Long Journey to City Hall

Honolulu Star-Bulletin, January 14, 1969

 

For Herman Wedemeyer, the journey to City Hall began 30 years ago, with his first taste of acclaim as a sports hero.

Not that his thoughts were of that far in the future when he was a prep school star at St. Louis. Nor when he went on to become a national celebrity as an All-America football halfback at St. Mary's of California. Nor even during his career in professional football.

But it was in those years that Herman Wedemeyer's image and reputation were built, that the personality was formed and the lessons were learned. Those were the years that helped more than anything else to carry him to a resounding victory in his first try for public office.

"A background as an athlete is a definite advantage for a man involved with the public...not only in politics, but in any job that depends on contact with people," says Wedemeyer, who started a new career as a City Councilman last week.

"For one thing, if he's been successful as an athlete, he begins with the edge of having a name...of being known. He's also accustomed to being among people and being before the public. He's likely to be more at ease, say, at making a speech before a crowd or in face-to-face dealings with individuals.

"These are only external factors, though; superficial things that can take a man only so far. But beyond that are other values..."

Such as?

"Well, there's the knowledge of people you get through close association. You learn about human nature, that people have strengths and weaknesses and you have to expect them and accept them. You learn teamwork...that you have to depend on others and that they depend on you, and it takes everyone to make things go.

"And you learn what competition is, and how it takes work and discipline to be a success at anything.

"But most of all, I think, it's that understanding of people you get."

Wedemeyer ranks as the most famous football player ever produced in the Islands, and he and the late Duke Kahanamoku are the most celebrated of all Hawaiian athletes.

Herman was born in Hilo, but his family moved to Honolulu when he was four. He went to St. Louis on a baseball scholarship, and although he excelled at this game then and in later years, it was football that took him places.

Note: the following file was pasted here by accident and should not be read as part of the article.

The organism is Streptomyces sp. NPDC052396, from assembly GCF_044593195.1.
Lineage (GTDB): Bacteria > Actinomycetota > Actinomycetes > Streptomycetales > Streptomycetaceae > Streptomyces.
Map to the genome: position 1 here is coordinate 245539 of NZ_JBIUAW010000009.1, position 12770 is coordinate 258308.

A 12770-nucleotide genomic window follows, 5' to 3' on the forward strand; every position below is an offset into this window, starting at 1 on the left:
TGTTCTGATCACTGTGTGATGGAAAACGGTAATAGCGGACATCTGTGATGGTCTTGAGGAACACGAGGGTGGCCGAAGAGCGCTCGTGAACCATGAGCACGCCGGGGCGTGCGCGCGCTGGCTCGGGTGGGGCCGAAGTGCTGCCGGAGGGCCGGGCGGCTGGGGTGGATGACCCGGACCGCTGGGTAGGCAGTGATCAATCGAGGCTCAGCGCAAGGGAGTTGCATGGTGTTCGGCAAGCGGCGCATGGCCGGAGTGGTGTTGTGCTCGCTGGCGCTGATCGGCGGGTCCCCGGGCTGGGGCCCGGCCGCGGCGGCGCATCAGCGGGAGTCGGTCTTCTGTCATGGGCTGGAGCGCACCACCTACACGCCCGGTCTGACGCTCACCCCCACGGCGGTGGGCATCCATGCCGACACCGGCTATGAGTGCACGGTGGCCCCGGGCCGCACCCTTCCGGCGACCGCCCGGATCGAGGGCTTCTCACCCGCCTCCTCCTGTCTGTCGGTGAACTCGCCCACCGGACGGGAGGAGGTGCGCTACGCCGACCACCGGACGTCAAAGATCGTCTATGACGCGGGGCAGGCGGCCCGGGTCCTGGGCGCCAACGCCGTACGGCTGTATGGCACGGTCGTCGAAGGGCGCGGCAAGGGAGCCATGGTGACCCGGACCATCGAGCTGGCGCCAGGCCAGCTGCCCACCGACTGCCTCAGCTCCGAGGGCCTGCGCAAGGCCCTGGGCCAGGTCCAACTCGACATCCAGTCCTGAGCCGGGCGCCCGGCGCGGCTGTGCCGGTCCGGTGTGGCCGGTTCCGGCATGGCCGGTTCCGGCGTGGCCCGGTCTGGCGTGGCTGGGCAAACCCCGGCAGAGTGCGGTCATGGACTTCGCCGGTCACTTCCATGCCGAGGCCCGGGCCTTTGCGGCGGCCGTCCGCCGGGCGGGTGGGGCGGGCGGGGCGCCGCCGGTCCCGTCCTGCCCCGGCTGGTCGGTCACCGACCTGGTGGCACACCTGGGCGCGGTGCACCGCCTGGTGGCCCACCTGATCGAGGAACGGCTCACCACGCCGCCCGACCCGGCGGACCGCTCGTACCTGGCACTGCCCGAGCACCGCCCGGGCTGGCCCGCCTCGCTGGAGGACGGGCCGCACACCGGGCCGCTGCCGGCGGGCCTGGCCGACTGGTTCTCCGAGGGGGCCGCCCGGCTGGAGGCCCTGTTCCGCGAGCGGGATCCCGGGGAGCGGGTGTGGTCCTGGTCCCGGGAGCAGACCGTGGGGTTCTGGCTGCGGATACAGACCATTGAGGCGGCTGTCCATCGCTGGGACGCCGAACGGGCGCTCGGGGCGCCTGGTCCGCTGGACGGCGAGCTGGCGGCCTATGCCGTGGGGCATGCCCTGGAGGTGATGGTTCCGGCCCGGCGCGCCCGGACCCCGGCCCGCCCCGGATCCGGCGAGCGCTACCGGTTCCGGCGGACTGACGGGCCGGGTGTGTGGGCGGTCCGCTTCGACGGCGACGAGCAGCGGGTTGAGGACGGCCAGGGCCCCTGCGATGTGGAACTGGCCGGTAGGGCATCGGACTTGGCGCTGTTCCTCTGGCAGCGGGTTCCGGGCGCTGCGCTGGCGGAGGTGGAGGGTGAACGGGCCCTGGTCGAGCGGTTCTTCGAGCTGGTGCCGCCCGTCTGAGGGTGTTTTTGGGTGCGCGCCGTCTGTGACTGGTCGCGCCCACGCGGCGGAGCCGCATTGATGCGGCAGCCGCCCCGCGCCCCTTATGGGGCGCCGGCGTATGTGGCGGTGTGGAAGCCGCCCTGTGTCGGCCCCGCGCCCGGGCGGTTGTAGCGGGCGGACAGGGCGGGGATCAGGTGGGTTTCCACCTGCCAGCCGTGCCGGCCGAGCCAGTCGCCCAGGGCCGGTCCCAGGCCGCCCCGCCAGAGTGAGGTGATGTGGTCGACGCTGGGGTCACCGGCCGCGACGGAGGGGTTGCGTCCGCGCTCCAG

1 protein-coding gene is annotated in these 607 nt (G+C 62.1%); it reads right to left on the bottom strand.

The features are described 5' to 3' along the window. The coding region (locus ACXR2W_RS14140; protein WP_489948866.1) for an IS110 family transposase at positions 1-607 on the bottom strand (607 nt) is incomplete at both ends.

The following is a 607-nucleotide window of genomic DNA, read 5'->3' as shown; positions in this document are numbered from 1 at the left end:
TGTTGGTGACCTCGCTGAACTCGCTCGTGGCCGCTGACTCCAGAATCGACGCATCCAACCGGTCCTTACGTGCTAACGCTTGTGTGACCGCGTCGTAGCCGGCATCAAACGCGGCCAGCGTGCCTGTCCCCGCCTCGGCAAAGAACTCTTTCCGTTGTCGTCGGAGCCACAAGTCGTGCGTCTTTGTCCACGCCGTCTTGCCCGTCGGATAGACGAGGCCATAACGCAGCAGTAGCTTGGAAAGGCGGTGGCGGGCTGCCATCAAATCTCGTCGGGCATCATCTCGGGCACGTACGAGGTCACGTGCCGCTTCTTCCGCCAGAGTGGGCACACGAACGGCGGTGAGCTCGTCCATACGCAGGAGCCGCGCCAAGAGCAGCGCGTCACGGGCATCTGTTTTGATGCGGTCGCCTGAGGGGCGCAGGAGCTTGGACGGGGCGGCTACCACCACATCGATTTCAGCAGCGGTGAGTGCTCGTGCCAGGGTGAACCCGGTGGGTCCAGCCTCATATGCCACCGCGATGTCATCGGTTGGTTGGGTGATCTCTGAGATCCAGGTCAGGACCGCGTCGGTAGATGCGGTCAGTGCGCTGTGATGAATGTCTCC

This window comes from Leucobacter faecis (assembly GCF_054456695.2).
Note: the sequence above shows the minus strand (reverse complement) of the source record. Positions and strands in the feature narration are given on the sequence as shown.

He was a freshman sensation at St. Mary's in 1943, and then went into the Navy as an aviation cadet. He was given a medical discharge six months later, however, because of a leg injury he had received in a skiing accident, and switched to the Merchant Marine.

After the war, in 1945, he returned to St. Mary's for three more seasons of football under Jimmy Phelan.

Certainly Wedemeyer was one of the most versatile athletes of his, or any other, era--a 60-minute man. As a tailback in the Gael's single-wing formation, he was the team's No. 1 runner and passer, as well as signal-caller and field leader. In addition he did the punting and placekicking, played safety on defense, and ran back punts and kickoffs.

Versatile he was, and one of the best--twice he was All-America.

From St. Mary's, he and Phelan went to the Los Angeles Dons of the All-America Football Conference--with Wedemeyer getting a two-year contract for $35,000, a remarkable sum in those days.

("I also had offers, with more money, from major league baseball, and I've often wondered how things would have turned out if I'd taken one of them. But football was what I wanted...and I don't have a single regret.")

The Dons already had an experienced pro at tailback, Glenn Dobbs, so Wedemeyer was strictly a running back. After one season, to help the struggling Baltimore franchise, he was sold to the Colts.